• Back Dive in the Straight Position (200A)
  • Back 1.5 Somersaults in the Straight Position (203A)
  • Back 2.5 Somersaults in the Pike Position (205B)
  • Back 3.5 Somersaults in the Tuck Position (207C)

Reverse Dives

Christina Loukas
Christina Loukas - 2009 AT&T FINA Grand Prix. Photo: Al Bello/Getty Images

Also known as a "gainer," the diver faces the end of the board and the water and after a forward approach and hurdle, the diver rotates back toward the diving board while moving forward and away from the diving board for as many as 3.5 somersaults. Examples of dives from the reverse group:

  • Reverse Dive in the Tuck Position (300C)
  • Reverse 1.5 Somersaults in the Pike Position (303B)
  • Reverse 2.5 Somersaults in the Pike Position (305B)
  • Reverse 3.5 Somersaults in the Tuck Position (307C)

Inward Dives

Allison Brennan at the 2007 World Championships
Allison Brennan at the 2007 World Championships. Photo: Quinn Rooney

Inward dives begin with the diver on the end of the springboard with the back to the water. The diver executes a backward press and takeoff and then rotates toward the diving board while moving away from the board, for as many as 3.5 somersaults. Examples of dives from the inward group:

  • Inward Dive in the "Open" Pike Position (400B)
  • Inward 1.5 Somersaults in the Tuck Position (403C)
  • Inward 2.5 Somersaults in the Pike Position (405B)
  • Inward 3.5 Somersaults in the Tuck Position (407C)

Twisting Dives

Fadzly Mubin / Flickr

Any dive that uses a twist can be considered a twisting dive. Twisting dives can be executed from the forward, back, reverse and inward direction, and also performed from an armstand. While many armstand dives include twists, they are not listed in the degree of difficulty table with "twisters," but grouped rather with the "armstand" category. Examples of dives from the twisting group:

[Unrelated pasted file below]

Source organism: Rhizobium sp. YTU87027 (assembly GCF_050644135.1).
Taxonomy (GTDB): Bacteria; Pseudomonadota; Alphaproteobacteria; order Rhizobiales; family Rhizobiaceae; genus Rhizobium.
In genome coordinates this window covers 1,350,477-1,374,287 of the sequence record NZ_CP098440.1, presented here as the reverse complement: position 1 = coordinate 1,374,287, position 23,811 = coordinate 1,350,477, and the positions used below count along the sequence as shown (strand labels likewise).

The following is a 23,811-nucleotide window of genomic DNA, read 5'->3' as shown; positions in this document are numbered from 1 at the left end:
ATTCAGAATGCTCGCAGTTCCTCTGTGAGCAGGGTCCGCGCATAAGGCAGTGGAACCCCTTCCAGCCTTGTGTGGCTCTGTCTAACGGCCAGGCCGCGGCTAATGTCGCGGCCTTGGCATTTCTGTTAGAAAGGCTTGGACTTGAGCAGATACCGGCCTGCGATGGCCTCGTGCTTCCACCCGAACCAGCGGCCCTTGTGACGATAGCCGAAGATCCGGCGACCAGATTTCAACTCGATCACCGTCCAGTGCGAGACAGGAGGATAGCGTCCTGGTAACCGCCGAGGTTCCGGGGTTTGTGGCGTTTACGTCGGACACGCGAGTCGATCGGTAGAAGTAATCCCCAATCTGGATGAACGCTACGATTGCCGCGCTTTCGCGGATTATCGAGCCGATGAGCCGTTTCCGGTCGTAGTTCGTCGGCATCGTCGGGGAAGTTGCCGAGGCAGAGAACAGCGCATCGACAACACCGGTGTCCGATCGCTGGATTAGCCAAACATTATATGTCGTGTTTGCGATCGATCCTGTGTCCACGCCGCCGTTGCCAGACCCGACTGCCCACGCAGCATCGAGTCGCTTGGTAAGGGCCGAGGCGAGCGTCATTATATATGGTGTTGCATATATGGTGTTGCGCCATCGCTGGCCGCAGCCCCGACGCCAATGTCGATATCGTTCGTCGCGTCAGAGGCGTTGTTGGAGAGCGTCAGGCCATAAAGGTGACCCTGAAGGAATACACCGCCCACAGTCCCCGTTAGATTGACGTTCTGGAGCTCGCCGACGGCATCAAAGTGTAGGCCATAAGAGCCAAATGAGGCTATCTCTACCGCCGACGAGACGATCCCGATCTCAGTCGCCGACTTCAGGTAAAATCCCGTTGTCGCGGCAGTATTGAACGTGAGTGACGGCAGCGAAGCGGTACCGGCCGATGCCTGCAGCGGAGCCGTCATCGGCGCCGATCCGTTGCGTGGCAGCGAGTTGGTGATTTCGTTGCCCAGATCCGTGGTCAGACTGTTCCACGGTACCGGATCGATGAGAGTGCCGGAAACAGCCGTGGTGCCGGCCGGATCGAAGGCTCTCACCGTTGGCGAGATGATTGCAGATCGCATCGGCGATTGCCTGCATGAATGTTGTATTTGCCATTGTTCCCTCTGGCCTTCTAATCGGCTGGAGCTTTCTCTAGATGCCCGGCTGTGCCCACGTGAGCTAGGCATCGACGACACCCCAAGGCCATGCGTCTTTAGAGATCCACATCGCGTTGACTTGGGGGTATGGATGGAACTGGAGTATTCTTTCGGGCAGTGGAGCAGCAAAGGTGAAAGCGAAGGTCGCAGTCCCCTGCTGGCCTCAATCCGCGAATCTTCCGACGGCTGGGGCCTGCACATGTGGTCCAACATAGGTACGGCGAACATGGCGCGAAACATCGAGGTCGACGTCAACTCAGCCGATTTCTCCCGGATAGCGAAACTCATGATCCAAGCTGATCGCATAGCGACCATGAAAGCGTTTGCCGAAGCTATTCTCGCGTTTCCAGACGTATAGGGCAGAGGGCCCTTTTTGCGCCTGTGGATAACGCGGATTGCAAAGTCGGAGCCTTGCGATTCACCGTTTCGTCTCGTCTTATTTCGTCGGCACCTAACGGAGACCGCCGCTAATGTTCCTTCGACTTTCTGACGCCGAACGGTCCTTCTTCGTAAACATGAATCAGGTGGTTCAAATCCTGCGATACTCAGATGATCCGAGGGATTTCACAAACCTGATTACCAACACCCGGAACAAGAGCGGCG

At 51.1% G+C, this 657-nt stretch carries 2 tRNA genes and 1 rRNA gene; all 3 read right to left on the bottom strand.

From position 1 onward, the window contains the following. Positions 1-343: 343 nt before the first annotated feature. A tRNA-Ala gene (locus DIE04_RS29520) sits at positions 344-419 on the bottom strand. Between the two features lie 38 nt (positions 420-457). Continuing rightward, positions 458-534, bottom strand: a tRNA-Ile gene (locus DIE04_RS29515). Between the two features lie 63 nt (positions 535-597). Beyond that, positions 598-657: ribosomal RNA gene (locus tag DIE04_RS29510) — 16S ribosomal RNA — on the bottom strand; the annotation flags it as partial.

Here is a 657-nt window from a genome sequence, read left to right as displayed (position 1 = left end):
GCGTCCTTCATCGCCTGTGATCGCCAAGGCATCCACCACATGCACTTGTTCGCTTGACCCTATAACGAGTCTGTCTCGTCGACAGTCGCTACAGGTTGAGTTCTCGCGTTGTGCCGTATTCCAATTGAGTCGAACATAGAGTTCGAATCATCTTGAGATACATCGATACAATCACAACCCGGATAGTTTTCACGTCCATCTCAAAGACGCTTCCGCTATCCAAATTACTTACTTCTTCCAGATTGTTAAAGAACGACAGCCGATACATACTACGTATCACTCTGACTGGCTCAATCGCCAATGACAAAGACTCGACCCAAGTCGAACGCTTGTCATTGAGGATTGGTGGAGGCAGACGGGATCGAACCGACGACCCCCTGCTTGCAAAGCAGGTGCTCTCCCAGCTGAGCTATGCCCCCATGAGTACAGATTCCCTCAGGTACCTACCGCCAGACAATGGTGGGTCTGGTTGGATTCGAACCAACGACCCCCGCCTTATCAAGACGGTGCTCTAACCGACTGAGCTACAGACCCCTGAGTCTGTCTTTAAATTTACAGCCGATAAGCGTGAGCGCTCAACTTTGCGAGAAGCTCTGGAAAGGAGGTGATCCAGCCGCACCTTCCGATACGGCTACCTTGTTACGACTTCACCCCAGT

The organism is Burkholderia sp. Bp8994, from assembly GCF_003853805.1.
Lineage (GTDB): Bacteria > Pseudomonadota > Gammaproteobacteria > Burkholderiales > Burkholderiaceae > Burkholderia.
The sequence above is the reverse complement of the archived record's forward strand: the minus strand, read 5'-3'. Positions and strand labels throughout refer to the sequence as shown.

• Forward 1 Somersault, 1 Twist in the Free Position (5122D)
  • Back 1.5 Somersaults, 1.5 Twists in the Free Position (5233D)
  • Reverse 1.5 Somersaults, 2.5 Twists in the Free Position (5335D)
  • Forward 2.5 Somersaults, 1 Twist in the Pike Position (5152B)

Armstand Dives

Sara Hildebrand of the U.S. competes in Athens in 2004.
Sara Hildebrand of the U.S. competes in Athens in 2004. Photo: Shaun Botterill/Getty Images

All armstand dives are performed from the platform—at 5-meters, 7.5-meters or 10-meters. The diver executes a handstand from the edge of the platform facing either forward (their back facing the water) or backward (their front facing the water), and performs the dive from this starting position. The start of this type of dive begins when both diver's feet leave the platform surface. Examples of dives from the armstand group:

  • Armstand Forward 2 Somersaults in the Pike Position (614B)
  • Armstand Reverse 2 Somersaults in the Tuck Position (634C)
  • Armstand Back 2 Somersaults, 1/2 Twist in the Pike Position (6241B)
  • Armstand Back 2 Somersaults, 1.5 Twists in the Free Position (6243D)